Getting to Yes, And

Jim McKelvey: The Innovation Stack


Jim McKelvey

Subscribe on

Serial entrepreneur and co-founder of Square, Jim McKelvey, links with Kelly about his new book "The Innovation Stack: Building an Unbeatable Business One Crazy Idea at a Time."

You have issues with the word ‘entrepreneur.’

“I have a big problem with that word because it's lost its meaning. The word entrepreneur, 200 years ago, meant a crazy person who did something that hadn't been done before. And yes, it was usually a business, but there was more crazy things than business. In other words, the word entrepreneur came into being because it was needed to describe people who were doing stuff that hadn't been done before, as distinguished from business people these days. If I call somebody an entrepreneur today, that's the same thing as calling them a business person. In other words, say my friend opened a coffee shop. Okay, great. Well, the coffee shop has been around for centuries. Okay. Opening up a coffee shop is a lot of work. I mean, it's not easy, but you can go to a trade show where they will teach you every piece of that business from accounting to operating an espresso machine. You are doing something that has been done before and that's business. You copy something that's been done before. That's business and business is a great way to make money. But I wanted to talk about entrepreneurship, which at least in its original definition meant something new, i.e. solving a problem that nobody knows how to solve cause nobody's solved it before. And that's a really interesting thing to me.”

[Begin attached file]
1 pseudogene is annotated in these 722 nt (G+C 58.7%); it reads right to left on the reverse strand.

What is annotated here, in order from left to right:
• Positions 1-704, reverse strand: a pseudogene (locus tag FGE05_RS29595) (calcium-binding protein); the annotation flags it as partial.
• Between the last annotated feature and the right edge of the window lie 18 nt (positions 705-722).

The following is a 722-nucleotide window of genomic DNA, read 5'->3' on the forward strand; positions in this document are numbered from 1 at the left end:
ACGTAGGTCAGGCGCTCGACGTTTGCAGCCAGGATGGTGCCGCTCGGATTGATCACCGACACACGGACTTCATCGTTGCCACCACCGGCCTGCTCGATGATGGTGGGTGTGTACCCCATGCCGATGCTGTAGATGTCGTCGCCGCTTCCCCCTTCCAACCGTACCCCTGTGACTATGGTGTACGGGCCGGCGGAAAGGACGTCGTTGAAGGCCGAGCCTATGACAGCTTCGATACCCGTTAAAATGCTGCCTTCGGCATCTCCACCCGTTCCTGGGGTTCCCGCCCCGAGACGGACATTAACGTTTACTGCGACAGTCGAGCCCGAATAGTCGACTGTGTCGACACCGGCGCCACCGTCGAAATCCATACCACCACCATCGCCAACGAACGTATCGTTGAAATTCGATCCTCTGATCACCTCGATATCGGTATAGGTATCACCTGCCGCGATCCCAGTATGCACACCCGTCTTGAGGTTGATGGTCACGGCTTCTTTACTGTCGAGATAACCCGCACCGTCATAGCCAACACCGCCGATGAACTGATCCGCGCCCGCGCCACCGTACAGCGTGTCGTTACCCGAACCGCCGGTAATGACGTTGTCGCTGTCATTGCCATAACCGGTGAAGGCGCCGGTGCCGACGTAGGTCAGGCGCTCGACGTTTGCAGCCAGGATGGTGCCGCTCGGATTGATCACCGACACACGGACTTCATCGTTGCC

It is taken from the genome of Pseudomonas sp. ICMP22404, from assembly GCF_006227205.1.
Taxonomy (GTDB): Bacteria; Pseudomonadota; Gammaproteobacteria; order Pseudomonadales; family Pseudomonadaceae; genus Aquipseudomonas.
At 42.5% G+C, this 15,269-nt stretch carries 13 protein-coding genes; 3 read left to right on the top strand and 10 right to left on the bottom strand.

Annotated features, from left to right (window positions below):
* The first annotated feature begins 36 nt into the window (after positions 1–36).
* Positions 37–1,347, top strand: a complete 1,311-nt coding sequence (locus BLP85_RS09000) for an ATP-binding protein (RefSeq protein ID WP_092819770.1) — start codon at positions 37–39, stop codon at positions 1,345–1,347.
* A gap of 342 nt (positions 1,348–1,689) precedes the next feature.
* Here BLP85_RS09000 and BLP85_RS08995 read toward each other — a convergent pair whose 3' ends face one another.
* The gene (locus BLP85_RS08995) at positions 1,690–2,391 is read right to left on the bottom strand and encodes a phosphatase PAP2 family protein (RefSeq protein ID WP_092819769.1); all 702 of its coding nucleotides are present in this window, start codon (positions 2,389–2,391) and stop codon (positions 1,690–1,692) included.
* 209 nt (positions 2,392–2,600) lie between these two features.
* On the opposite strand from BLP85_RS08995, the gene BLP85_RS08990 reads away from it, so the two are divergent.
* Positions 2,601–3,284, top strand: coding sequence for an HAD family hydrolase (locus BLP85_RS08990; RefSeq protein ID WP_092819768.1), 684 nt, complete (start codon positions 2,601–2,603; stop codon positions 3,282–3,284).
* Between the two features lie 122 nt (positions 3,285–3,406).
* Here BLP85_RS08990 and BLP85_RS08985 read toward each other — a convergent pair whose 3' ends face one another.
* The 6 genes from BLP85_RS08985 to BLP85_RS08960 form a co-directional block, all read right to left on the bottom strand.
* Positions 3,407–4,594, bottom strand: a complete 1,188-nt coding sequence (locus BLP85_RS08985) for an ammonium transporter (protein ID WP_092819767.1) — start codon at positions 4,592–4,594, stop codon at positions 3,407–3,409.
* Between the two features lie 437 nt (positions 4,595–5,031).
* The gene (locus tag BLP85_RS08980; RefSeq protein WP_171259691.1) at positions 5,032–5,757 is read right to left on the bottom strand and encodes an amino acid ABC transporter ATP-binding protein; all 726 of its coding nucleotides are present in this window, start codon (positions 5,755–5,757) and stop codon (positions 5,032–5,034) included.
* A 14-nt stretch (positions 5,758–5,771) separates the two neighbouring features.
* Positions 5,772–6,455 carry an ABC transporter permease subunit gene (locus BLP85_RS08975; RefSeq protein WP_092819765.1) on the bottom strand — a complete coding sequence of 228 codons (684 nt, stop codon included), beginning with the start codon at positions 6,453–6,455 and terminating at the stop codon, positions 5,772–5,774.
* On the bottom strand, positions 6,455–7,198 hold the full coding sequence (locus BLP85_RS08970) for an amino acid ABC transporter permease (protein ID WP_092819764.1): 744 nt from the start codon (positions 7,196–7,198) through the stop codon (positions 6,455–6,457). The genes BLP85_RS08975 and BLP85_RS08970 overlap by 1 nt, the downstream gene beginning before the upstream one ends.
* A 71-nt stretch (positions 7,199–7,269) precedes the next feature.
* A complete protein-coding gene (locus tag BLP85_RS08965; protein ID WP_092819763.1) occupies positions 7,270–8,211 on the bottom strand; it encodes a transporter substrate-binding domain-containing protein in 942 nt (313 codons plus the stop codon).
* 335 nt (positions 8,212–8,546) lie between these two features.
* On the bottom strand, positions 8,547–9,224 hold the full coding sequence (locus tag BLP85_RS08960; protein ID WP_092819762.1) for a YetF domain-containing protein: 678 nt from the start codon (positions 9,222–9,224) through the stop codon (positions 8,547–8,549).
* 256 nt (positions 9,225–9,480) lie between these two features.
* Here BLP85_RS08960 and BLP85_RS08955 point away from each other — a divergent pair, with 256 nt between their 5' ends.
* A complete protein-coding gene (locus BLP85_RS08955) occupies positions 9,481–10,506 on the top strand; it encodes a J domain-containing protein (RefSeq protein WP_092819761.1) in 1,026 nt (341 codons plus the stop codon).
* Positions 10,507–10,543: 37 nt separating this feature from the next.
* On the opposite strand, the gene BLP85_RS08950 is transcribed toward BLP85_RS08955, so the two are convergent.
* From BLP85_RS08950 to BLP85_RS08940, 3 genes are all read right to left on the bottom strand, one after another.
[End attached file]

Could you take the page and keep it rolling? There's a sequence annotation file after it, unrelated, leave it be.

A concept you really like is ‘perfect problems.’

"So the reason I like to think of perfect problems is because when you are an entrepreneur and doing something that has not been done before, you need a focus and you also need a way of determining what success looks like. So problems are great because you can sit there and say, ‘okay, the problem is people, you know, small merchants can't get paid,’ which was the problem. When we started Square. I was a small merchant and I knew I was losing sales because I couldn't take plastic credit cards. And so that was a simple problem that I could focus the company on. And that focus really helps. So this idea of the perfect problem is central to the book because it's the way entrepreneurship starts.”

You talk in the book about an intern at your company in St. Louis by the name of Jack.

“Jack started at 15. He was 16 his second year and he became a manager at 16. Yes. Well, you know, he needed to be able to drive in. So, yeah, that guy's name was Jack Dorsey. He showed up on our doorstep when he was 15 years old at a little company that I had in St. Louis and he was awesome to work with. We hired him back when he was 16 for another summer of sweat and he actually became a manager. So that's how I got to know Jack. And then, since I gave his last name away, you guys already know he's the founder of Twitter. He's the co-founder of Square with me and he's now the CEO of both companies. So Jack's a complete badass. And  I've known him for a long time. It was years later he actually got pushed out of Twitter and he came back and got kicked out a second time. And the third time they made him CEO. So they learned their lesson. Right?”

Related Episodes